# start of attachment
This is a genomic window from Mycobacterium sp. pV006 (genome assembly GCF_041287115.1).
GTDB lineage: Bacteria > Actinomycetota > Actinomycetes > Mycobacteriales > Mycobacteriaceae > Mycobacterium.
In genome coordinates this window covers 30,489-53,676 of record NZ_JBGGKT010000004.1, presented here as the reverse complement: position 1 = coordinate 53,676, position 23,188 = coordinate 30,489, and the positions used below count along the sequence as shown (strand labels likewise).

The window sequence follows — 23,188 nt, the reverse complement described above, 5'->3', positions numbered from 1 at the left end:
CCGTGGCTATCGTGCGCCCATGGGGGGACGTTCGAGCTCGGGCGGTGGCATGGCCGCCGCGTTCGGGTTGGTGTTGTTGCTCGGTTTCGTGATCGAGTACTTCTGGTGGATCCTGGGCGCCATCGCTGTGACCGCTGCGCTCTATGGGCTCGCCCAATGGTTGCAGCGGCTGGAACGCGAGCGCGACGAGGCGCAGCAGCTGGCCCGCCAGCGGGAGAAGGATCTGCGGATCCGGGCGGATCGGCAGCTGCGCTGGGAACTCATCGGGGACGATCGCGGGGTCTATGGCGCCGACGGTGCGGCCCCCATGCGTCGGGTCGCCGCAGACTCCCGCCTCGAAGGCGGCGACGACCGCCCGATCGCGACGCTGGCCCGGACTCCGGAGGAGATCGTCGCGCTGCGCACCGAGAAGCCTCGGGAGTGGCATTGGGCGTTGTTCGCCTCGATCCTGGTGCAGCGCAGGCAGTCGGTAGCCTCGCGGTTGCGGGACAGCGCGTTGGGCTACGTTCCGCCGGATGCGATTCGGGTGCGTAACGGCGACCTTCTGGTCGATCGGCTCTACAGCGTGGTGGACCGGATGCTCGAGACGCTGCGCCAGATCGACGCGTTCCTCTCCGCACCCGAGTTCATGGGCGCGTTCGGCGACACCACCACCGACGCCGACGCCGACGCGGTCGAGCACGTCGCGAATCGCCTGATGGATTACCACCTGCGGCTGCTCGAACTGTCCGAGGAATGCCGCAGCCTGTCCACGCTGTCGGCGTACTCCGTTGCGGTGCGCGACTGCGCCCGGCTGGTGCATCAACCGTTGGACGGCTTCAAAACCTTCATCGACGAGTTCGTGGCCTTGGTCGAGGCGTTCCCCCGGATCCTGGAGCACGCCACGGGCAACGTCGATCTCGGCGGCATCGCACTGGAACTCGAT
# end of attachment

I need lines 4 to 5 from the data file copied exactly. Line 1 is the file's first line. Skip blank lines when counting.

The window sequence follows — 23,188 nt, the reverse complement described above, 5'->3', positions numbered from 1 at the left end:
CCGTGGCTATCGTGCGCCCATGGGGGGACGTTCGAGCTCGGGCGGTGGCATGGCCGCCGCGTTCGGGTTGGTGTTGTTGCTCGGTTTCGTGATCGAGTACTTCTGGTGGATCCTGGGCGCCATCGCTGTGACCGCTGCGCTCTATGGGCTCGCCCAATGGTTGCAGCGGCTGGAACGCGAGCGCGACGAGGCGCAGCAGCTGGCCCGCCAGCGGGAGAAGGATCTGCGGATCCGGGCGGATCGGCAGCTGCGCTGGGAACTCATCGGGGACGATCGCGGGGTCTATGGCGCCGACGGTGCGGCCCCCATGCGTCGGGTCGCCGCAGACTCCCGCCTCGAAGGCGGCGACGACCGCCCGATCGCGACGCTGGCCCGGACTCCGGAGGAGATCGTCGCGCTGCGCACCGAGAAGCCTCGGGAGTGGCATTGGGCGTTGTTCGCCTCGATCCTGGTGCAGCGCAGGCAGTCGGTAGCCTCGCGGTTGCGGGACAGCGCGTTGGGCTACGTTCCGCCGGATGCGATTCGGGTGCGTAACGGCGACCTTCTGGTCGATCGGCTCTACAGCGTGGTGGACCGGATGCTCGAGACGCTGCGCCAGATCGACGCGTTCCTCTCCGCACCCGAGTTCATGGGCGCGTTCGGCGACACCACCACCGACGCCGACGCCGACGCGGTCGAGCACGTCGCGAATCGCCTGATGGATTACCACCTGCGGCTGCTCGAACTGTCCGAGGAATGCCGCAGCCTGTCCACGCTGTCGGCGTACTCCGTTGCGGTGCGCGACTGCGCCCGGCTGGTGCATCAACCGTTGGACGGCTTCAAAACCTTCATCGACGAGTTCGTGGCCTTGGTCGAGGCGTTCCCCCGGATCCTGGAGCACGCCACGGGCAACGTCGATCTCGGCGGCATCGCACTGGAACTCGAT